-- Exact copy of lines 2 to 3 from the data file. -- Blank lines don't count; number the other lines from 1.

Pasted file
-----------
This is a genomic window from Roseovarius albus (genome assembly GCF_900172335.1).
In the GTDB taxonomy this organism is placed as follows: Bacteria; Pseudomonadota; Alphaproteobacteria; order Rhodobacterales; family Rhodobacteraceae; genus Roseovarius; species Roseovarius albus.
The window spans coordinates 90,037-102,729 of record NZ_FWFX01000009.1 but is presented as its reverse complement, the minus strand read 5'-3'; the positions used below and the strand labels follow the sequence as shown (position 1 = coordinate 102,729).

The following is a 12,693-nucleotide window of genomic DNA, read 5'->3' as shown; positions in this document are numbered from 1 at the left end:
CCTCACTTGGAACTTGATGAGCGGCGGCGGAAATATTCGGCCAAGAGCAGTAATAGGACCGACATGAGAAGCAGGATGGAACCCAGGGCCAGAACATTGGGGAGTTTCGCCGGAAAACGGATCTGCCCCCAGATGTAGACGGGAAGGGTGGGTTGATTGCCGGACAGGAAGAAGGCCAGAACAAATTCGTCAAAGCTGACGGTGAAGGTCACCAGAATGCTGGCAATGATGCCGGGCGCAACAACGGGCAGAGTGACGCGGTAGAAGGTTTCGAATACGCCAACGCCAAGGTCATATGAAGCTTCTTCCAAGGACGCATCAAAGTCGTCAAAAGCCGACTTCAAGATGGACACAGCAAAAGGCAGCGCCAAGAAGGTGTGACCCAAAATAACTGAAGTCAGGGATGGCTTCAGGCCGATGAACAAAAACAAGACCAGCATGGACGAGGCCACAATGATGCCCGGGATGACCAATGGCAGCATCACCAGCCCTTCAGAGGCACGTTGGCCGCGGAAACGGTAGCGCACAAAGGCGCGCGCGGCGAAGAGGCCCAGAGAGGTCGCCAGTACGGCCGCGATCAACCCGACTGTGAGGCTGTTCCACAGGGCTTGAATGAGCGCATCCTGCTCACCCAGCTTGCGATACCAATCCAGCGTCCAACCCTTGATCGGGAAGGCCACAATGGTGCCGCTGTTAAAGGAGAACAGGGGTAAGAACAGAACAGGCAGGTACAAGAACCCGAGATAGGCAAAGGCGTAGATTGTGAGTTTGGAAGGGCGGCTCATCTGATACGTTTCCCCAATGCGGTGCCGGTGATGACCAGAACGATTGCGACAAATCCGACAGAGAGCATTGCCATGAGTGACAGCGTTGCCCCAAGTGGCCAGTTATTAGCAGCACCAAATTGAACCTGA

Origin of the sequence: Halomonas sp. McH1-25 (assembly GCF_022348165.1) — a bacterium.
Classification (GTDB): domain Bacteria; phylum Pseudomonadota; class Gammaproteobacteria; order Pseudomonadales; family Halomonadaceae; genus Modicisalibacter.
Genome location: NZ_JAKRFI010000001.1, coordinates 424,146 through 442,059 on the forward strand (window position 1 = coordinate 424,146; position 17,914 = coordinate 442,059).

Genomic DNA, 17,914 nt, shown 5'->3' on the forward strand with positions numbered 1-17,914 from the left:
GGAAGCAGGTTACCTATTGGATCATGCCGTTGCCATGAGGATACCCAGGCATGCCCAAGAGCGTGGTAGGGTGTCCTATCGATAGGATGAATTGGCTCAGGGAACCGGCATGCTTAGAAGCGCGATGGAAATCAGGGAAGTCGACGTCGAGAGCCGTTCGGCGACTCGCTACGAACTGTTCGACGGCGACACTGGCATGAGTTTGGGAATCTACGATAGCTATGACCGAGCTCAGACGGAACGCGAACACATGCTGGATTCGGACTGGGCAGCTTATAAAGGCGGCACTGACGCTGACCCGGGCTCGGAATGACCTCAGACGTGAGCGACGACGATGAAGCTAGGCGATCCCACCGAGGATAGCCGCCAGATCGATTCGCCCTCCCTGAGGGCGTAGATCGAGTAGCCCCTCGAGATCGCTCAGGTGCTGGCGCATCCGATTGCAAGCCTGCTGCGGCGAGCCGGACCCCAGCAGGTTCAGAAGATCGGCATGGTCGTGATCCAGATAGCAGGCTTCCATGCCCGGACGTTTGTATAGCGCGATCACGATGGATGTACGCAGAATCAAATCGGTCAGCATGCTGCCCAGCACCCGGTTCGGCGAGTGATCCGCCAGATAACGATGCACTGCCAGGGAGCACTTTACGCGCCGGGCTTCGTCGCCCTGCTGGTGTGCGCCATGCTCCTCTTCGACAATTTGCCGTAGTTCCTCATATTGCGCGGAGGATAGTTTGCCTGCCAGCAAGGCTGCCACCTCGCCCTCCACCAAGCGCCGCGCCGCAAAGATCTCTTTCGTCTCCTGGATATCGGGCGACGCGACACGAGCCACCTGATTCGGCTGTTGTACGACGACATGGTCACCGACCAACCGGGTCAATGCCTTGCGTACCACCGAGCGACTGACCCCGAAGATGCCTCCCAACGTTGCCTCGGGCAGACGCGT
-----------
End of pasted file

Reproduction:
In the GTDB taxonomy this organism is placed as follows: Bacteria; Pseudomonadota; Alphaproteobacteria; order Rhodobacterales; family Rhodobacteraceae; genus Roseovarius; species Roseovarius albus.
The window spans coordinates 90,037-102,729 of record NZ_FWFX01000009.1 but is presented as its reverse complement, the minus strand read 5'-3'; the positions used below and the strand labels follow the sequence as shown (position 1 = coordinate 102,729).